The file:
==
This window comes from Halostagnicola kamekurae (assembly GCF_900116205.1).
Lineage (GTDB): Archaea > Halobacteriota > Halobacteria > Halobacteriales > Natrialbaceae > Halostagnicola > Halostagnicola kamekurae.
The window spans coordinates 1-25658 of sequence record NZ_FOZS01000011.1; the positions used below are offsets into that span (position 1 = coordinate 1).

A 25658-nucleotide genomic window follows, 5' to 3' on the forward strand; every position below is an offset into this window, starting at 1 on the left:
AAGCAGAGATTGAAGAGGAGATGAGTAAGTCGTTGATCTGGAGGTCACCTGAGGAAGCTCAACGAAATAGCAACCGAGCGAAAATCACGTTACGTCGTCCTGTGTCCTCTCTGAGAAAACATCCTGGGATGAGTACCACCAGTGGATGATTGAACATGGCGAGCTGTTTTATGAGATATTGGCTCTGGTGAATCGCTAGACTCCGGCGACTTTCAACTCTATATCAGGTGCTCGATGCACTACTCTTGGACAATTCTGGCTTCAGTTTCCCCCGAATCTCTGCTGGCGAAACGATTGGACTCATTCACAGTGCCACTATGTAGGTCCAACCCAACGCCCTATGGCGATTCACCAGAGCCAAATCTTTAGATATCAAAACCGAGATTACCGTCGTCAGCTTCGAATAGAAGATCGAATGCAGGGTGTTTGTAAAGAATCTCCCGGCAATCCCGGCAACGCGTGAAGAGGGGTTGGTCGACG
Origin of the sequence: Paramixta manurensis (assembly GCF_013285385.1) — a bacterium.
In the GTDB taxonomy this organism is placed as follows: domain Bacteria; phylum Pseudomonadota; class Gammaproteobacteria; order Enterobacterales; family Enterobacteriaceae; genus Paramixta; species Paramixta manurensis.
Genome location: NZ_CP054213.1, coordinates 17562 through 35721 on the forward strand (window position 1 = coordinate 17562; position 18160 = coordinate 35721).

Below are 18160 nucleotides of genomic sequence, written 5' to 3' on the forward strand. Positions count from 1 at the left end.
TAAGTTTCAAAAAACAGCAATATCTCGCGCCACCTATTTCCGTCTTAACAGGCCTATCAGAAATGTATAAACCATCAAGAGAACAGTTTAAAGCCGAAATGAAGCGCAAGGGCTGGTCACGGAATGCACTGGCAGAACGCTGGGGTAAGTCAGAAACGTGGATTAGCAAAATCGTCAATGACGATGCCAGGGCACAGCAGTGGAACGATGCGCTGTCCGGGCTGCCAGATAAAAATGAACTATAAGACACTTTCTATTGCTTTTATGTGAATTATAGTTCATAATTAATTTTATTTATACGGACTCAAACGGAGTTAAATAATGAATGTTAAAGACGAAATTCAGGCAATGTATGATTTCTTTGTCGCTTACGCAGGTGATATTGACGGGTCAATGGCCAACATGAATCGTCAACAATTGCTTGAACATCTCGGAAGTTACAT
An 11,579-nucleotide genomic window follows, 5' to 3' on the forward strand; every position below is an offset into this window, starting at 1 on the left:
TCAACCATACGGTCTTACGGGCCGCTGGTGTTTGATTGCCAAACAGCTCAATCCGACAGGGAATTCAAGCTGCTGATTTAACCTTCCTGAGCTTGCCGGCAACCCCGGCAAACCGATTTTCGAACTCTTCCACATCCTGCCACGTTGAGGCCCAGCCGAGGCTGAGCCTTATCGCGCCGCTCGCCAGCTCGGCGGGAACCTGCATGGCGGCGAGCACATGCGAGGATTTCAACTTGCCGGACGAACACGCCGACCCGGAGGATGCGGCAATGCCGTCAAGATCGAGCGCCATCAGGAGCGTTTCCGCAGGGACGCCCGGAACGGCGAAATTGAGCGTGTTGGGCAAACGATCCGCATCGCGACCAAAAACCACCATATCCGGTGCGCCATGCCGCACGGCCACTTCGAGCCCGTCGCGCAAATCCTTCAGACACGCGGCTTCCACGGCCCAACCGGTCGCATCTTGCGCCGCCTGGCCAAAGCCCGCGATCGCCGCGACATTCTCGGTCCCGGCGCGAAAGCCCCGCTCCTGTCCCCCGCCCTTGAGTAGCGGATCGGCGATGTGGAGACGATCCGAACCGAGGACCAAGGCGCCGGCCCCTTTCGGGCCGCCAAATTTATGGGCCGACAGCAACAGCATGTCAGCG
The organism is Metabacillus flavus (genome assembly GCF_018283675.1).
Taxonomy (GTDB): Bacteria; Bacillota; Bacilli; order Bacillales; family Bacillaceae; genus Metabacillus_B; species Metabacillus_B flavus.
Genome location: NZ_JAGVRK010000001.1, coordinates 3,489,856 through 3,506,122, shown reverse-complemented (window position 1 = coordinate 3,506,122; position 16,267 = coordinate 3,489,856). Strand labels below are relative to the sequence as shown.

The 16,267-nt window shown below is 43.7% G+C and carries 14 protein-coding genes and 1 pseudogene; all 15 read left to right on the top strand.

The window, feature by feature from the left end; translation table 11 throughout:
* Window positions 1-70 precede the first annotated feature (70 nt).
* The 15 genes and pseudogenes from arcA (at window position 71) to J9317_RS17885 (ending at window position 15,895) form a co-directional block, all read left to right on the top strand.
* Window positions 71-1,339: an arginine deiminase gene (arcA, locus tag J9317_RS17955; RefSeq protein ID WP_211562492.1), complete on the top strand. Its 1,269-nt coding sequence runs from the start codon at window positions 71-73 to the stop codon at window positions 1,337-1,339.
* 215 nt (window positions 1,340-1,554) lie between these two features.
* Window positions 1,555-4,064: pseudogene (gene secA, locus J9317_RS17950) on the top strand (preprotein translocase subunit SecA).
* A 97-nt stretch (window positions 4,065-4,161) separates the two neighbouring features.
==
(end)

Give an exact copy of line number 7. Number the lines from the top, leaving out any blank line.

In the GTDB taxonomy this organism is placed as follows: domain Bacteria; phylum Pseudomonadota; class Gammaproteobacteria; order Enterobacterales; family Enterobacteriaceae; genus Paramixta; species Paramixta manurensis.